Lánchíd 19 is the first Hungarian member of Design Hotels. History: The designer of Lánchíd 19 was selected through a design competition of 6 selected architect teams in the spring of 2004. The 4-star hotel has 47 hotel rooms, restaurant and several meeting rooms.1. Dialogue with the Architectural ContextAssimilationFrom the Chain Bridge to the Ybl Bazaar a uniform architectural structure of a of 5-6 storey high eclectic apartment houses has been developed more than a hundred year ago. The only exception was No. 19. Lánchíd street where a 2-storey high, late XIX. century stable stood before its demolition.
The new building on the vacant site had just to fill the gap in the chain of facades.
Urban concept for the site and local authority required to fill precisely the space given: cornices, roof ridges and slopes and façade planes are adjusted to the neighbouring buildings.
Inspiration for the Outline:
In the space-concept of the building between the two wings of hotel rooms facing the Danube and BudaCastle a building-high narrow courtyard, an atrium is the third volume. Hotel rooms facing the Danube are opening from the lateral passage. Rooms facing the Castle can be approached through glass bridges in order to avoid making the narrow atrium tighter by another passage. Glass bridges have different position on each floor so that you can’t see the whole height of the atrium. This variation created a unique spatial effect with special atmosphere. Roof-lit inner courtyard is an upgraded, adapted version of the apartment houses with galleries known from the historical districts of Budapest.
The row of courtyards on the back street is continued by the intimate, hidden backyard of the hotel opening from the first floor. The backyard facing the Castle-hills high buttress and rich vegetation is used as the restaurant’s breakfast terrace. The hotel is behaving “social”, not isolated from the neighbouring reality; you can look through from your courtyard the next one.2. Dialogue with timeLánchíd street and Öntőház street facades translate built heritage in a complex way, integrating and mixing various traditions. Most of the houses in the line were built at the end of XIXth century. Vertical axes’ set on equal distances on facades (windows above each other) and horizontal divisions follow classical-eclectical tradition. French windows nearly have the eclectical windows’ size (old buildings had larger inner height and openings).
Balconies and round windows of the staircase refer to the neighbouring building from the interwar modernist period. Fine (playful) variation in the plane of the room windows are inspired by some houses in the Castle District from the sixties (designed by Zoltán Farkasdy and György Jánossy).
The shading glass lamellas on the Lánchíd street façade create a contemporary layer, like glass curtain strips. Behind the glass curtain the classical façade structure is visible: the basic concept of the façade is the transparency of the layers from different eras and spaces. More translucent than transparent: unity of structures is not didactic, not intrusive, rather suggested.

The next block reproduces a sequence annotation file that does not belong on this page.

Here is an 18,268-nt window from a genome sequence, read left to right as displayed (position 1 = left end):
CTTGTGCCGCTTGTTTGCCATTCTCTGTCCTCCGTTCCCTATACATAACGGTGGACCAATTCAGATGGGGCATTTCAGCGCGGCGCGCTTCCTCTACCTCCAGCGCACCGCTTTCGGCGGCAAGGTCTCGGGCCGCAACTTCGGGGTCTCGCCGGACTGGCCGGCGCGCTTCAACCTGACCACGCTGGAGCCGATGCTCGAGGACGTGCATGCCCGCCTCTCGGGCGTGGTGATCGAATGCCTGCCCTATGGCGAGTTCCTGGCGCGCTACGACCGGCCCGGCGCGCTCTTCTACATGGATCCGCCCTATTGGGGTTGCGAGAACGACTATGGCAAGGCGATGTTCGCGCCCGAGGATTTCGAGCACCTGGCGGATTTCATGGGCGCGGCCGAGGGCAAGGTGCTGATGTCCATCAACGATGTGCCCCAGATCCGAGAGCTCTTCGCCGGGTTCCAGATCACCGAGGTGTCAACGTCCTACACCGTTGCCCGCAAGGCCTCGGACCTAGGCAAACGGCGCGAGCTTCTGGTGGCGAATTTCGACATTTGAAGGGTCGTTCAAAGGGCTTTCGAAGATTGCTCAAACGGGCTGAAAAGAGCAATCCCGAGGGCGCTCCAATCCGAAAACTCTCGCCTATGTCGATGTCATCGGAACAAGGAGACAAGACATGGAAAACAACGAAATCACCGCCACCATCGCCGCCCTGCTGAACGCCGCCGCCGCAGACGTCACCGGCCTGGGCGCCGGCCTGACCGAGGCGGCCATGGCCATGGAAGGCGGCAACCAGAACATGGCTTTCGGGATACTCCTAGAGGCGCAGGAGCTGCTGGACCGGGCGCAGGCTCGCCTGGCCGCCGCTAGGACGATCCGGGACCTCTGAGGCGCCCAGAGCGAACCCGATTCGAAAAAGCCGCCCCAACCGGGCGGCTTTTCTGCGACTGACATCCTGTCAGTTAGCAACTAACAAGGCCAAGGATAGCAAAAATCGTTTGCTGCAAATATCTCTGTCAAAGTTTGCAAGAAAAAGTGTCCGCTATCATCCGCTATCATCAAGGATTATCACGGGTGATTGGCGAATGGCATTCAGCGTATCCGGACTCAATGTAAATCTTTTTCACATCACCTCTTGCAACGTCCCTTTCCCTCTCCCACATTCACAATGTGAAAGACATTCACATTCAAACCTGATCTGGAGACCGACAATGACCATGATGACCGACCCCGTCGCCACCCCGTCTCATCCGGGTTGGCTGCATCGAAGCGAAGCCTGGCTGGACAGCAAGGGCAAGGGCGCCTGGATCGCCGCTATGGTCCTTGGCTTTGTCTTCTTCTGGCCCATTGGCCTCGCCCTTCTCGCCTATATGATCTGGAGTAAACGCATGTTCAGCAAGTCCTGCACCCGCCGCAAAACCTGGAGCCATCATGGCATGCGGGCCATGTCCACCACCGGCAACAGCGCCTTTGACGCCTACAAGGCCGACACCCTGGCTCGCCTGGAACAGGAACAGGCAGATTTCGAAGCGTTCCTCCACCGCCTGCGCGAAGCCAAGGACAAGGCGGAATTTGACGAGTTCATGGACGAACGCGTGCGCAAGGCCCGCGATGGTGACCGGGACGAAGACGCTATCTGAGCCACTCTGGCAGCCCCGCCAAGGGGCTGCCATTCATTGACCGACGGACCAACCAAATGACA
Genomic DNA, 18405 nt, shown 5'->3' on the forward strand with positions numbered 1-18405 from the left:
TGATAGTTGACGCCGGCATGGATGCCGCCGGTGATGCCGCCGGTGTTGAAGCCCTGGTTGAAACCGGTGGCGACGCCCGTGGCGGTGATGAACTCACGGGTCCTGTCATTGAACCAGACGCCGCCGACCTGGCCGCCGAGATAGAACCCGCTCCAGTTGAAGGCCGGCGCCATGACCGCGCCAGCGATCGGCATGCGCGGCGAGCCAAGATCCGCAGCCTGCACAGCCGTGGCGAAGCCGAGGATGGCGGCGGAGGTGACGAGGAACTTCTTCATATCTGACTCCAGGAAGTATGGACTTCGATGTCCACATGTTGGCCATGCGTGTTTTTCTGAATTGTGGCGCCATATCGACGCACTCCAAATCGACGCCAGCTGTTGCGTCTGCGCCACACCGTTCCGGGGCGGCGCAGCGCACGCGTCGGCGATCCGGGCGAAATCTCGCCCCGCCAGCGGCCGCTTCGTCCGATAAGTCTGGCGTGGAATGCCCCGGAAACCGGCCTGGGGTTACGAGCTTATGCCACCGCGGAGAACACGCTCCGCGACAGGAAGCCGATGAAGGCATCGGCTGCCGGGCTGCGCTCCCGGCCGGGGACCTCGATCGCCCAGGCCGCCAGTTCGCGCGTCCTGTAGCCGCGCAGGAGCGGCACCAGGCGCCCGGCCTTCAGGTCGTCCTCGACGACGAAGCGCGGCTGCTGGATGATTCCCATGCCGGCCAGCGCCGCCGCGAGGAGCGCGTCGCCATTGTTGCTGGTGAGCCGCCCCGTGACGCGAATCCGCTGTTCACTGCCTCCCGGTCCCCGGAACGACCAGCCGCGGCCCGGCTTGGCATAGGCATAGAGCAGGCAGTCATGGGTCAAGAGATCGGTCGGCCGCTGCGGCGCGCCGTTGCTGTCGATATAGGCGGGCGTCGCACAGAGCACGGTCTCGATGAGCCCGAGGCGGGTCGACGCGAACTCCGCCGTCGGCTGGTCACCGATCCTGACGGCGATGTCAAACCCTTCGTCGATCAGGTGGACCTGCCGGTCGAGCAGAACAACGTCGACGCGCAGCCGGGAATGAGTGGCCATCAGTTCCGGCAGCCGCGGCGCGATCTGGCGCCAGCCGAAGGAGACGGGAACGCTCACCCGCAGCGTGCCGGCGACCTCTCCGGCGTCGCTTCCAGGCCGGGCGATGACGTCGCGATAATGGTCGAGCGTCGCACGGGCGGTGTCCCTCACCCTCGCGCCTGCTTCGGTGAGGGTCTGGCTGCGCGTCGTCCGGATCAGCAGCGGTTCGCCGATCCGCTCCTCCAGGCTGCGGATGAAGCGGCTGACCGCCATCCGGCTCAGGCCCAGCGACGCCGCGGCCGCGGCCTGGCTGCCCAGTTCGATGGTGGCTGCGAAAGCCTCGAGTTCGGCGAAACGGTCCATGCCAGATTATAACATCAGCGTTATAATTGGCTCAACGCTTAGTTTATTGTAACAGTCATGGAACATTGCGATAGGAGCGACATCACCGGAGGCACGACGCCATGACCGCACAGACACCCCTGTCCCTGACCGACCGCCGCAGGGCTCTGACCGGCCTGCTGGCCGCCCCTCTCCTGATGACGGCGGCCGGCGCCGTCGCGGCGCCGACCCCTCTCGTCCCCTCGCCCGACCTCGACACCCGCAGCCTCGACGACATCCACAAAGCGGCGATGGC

Play with citations of elements from different periods of the built heritage is completed with real archaeological relics from the site. Even for the researchers a sensational finding was the large wall on basement level with real historical value from the period of Sigismund of Luxembourg and some remaining of a wooden water-lifting structure. The tower-formed building could have been part of the BudaCastle’s water supply system in the Middle-Ages. Ruins are the lobby’s attraction: accessible through the stairs, and the walls are visible through a glass roof.
Inner space reinforces consciously connection to the water: illuminated glass bridges in the atrium and gently gliding glass elevators create a kind of underwater atmosphere, in this context the atrium’s glass roof is the water surface. 3. Dialogue with the DanubeBetween the line of houses leading to Ybl-Bazaar and the Danube there used to be a row of palaces demolished during the World War II. Present houses in Lánchíd street were not meant to be on the river side, the only one to take this challenge is the new Hotel. It’s motto is continuous dialogue with the Danube.
The permanently moving and changing glass structure on the façade ‘reflect’ the Danube’s surface. Besides, Lánchíd street façade transmits a characteristic architectural message. Message for the city, for the citizens, for the guests. The illuminated building stands like a lighthouse on the river bank. In the dark and silent silhouette its interactive permanently moving and changing façade provokes dialogue. Provoking in the positive sense: stimulating change, moving, reflexion.
Surrounding eclectic apartment houses – as usually for buildings from the same period – are full of ornaments. Shading patterns appearing on the glass lamellas and butterfly-motives etched in the prefabricated concrete façade elements adapt the tradition.About “Dead and Alive Architecture”Lánchíd 19 is tempting to make outer environmental effects visible on the interactive façade. (Motorical movements of the glass lamellas are affected by the weather station equipment placed on top of the building). On the other hand users –hotel guests – are actually involved in the game. The guests can change movement of the lamellas and change the façade opening the French window or turning room lights on and off. This way the upper architectural concept is related to the issue of design hotels.